Tako-Tsubo syndrome (TTS) is a rare, newly described syndrome characterized by a transient, acute-onset systolic dysfunction without epicardial coronary artery disease. This syndrome was originally documented in Japanese population, but subsequent observations found out that no ethnic predilection exists [2]. Although it has been reported a familial association for these disorders, genetic studies did not find any genetic basis for such a correlation yet [3]. TTS involves about 1% of all suspect cases of acute coronary syndrome [4]; it has been previously described in postmenopausal women, but literature reports this entity also in younger adults and children [5-7]. This form of ventricular stunning usually involves the distal portion of the left ventricle and the most frequently recognized triggering factor is the emotional or physical stress. However, TTS do not always appear to have an identifiable trigger factor. The death of a close relative is one of the most recognized stressors [8], but in our case the presence of a thrombus in the patient’s inferior vena cava and the multiple pulmonary circulation abnormalities could reasonably be the trigger event for the subsequent TTS.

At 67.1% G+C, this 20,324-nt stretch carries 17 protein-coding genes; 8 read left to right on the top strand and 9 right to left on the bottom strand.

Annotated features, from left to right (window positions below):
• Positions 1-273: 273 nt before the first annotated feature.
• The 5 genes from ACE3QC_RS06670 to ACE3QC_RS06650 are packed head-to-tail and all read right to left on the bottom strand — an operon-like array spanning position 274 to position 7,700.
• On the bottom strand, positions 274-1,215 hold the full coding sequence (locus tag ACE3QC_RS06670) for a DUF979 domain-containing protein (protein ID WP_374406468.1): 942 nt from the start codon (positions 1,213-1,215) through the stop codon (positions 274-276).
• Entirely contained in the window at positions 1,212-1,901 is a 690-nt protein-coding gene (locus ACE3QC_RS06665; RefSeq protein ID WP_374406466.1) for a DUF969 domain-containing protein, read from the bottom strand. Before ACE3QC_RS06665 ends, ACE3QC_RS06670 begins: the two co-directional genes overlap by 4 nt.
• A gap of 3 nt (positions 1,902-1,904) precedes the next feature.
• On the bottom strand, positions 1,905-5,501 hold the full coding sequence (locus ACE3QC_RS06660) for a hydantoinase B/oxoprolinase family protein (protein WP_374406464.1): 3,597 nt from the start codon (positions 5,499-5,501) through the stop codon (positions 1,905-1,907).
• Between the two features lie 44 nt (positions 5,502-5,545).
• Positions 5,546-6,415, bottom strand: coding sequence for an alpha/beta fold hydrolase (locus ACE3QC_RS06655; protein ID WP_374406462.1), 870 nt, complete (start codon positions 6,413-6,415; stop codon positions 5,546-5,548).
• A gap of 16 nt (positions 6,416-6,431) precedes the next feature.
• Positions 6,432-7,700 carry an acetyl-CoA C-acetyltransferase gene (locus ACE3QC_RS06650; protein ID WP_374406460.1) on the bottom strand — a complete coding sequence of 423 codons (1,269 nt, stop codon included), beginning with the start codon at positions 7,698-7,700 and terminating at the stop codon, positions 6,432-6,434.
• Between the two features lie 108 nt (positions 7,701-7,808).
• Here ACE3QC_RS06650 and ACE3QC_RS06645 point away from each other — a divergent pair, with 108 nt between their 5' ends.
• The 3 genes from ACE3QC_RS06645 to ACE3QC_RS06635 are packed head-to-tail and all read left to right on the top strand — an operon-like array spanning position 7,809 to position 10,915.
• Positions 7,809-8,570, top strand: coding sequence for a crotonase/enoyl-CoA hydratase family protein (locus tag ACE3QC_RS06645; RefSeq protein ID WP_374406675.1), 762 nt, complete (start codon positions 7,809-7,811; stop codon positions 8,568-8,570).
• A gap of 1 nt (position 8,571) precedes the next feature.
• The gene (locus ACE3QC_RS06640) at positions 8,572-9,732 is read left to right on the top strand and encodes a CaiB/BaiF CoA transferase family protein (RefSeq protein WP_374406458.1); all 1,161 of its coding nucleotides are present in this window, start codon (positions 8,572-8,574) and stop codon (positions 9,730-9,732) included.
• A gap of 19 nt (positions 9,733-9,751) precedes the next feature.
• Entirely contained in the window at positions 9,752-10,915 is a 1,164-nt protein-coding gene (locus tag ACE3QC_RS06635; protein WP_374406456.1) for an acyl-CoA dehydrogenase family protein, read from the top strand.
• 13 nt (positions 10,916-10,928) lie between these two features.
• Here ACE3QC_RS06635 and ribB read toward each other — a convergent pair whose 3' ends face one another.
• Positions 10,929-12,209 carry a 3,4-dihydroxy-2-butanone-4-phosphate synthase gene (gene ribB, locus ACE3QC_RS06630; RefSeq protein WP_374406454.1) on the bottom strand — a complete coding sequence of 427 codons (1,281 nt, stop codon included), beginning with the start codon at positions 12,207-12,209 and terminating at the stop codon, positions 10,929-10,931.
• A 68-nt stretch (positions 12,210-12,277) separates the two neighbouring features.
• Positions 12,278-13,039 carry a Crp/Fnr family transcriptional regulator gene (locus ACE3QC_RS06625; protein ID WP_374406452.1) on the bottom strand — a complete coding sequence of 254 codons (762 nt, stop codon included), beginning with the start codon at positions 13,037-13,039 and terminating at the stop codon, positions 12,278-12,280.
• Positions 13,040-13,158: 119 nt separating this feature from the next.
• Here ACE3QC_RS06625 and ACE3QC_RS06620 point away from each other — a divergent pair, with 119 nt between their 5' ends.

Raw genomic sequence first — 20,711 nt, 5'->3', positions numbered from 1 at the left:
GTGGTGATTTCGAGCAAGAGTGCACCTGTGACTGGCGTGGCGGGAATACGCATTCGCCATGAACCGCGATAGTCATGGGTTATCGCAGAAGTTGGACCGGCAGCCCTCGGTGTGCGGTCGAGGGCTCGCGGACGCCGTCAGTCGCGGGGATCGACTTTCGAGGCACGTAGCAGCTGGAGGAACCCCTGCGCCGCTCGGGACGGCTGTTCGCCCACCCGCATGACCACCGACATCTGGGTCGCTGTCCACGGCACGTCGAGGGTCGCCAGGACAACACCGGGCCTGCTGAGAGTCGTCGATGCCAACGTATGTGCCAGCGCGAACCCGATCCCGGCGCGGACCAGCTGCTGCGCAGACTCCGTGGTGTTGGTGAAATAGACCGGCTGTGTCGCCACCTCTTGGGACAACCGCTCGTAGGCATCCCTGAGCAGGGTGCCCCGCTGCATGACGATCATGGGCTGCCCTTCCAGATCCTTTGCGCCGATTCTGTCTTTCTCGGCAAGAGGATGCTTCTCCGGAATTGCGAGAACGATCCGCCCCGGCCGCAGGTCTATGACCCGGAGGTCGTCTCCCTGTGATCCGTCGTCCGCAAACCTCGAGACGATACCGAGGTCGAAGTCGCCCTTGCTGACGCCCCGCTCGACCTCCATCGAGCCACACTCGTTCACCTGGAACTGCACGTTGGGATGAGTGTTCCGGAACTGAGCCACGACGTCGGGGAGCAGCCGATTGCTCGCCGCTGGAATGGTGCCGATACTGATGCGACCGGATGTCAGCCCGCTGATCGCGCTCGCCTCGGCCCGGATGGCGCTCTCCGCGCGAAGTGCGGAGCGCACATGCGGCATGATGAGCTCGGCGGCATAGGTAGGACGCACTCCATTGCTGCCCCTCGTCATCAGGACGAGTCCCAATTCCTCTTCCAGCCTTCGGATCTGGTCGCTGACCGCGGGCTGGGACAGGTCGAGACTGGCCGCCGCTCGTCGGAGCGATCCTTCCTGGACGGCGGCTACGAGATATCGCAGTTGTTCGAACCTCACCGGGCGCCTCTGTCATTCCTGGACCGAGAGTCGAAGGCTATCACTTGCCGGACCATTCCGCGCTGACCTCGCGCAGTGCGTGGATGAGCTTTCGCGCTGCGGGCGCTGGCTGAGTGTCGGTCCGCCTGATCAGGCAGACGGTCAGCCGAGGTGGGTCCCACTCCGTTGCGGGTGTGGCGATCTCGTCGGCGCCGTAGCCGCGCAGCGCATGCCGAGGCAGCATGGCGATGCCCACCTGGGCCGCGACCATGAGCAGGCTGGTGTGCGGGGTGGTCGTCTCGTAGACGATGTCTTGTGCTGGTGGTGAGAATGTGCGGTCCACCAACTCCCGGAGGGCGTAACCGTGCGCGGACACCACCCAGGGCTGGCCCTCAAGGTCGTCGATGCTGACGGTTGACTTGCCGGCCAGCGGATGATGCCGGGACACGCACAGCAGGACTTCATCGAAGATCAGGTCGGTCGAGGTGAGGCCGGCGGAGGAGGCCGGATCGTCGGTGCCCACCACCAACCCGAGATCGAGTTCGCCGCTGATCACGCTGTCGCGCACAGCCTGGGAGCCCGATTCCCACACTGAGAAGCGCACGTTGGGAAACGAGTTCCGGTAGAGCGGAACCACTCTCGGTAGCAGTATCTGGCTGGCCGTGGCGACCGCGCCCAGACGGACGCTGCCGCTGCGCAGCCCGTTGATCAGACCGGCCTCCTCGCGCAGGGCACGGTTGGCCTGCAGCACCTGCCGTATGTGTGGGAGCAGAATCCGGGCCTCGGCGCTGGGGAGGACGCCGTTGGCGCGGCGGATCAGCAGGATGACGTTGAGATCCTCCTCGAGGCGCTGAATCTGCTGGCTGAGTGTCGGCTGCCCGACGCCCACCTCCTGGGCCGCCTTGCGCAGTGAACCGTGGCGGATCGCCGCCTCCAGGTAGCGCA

Additionally, the present clinical case underscores the importance of maintaining an high level of suspicion for the diagnosis of TTS, since the clinical picture at presentation may be very unspecific. In fact, our patient presented with a history of recently aggravating dyspnea. Other symptoms, such as chest pain, could raise the suspicion of acute coronary syndrome. As such, the picture may be even more misleading since ECG abnormalities mimicking acute coronary syndrome may be evident, as in our case. The diagnostic criteria to properly recognize TTS include the following: the patients usually suffer from chest pain, often of in crescendo (68%) (as we experienced in our patient), and dyspnoea (18%). A ST segment elevation is frequent (81%), followed by Twave abnormalities (64%) and Q-waves (31%) [6], especially in leads V3 to V6 [9]. A mild troponine elevation is also frequent [10]. These ECG abnormalities are indistinguishable from those of acute coronary syndrome due to epicardial coronary stenosis, but in TTS such abnormalities are reversible: even the Q-waves usually resolve within 30 days from the acute episode. They are believed to represent local Purkinje fiber death or dysfunction, as testified by the lack of hyperenhancement in MRI [11]. The possibility of such misinterpretation of the clinical findings should not suggest to avoid coronary angiography when the suspicion of TTS is present. To exclude the presence of significant epicardial coronary lesions should remain an important clinical step in all cases with presumption of acute coronary syndrome. In our patient, the diagnosis was based mainly on echocardiography and on the clinical course. The various echocardiography techniques represent the most reliable diagnostic modality for TTS; in fact, even MRI is not believed to be more informative than echocardiography. The finding of late gadolinium enhancement (LGE) as a sign of myocardial damage is rarely seen in MRI of patients with TTS: Sharkey et al. reported a large series of 22 cases, with only one presenting LGE [8]. Transient cardiac wall motion abnormalities involving apical or midventricular myocardial segments (typical form) or mid basal segments (atypical form) must be considered too and they are extended beyond a single vessel territory. The involvement of the right ventricular apex and of the free wall is also common, and no trace of significant atherosclerotic coronary artery disease should be present, neither of other concurrent medical conditions (e.g. pheochromocytoma, epilepsy, stroke, acute abdomen, intracranial bleeding). Many Authors consider stroke and pheochromocytoma as authentic “stress cardiomyopathies”; especially the latter may cause typical as well as atypical TTS (inverted Tako-Tsubo). In-Hospital mortality of TTS is quite low (1% to 3%): associated complications include hemodynamic instability, atrial and ventricular arrhythmias; heart failure with pulmonary edema and cardiogenic shock can occur in a minority of patients. Transient right ventricular dysfunction can be a common complication of TTS; the right ventricular involvement can even be the only sign of TTS. The formation of left or right ventricular thrombi is also possible, due to the contraction impairments, which may even generate embolisms [12]. The prognosis for these patients is quite good with an almost complete resolution of the left ventricle impairment in a few days to weeks. For these reasons, once the nature of our patient’s problems was clear, we discharged her after 10 days from recovery, programming a follow up regimen, which allowed us to verify a typical normalization of the parameters after one month.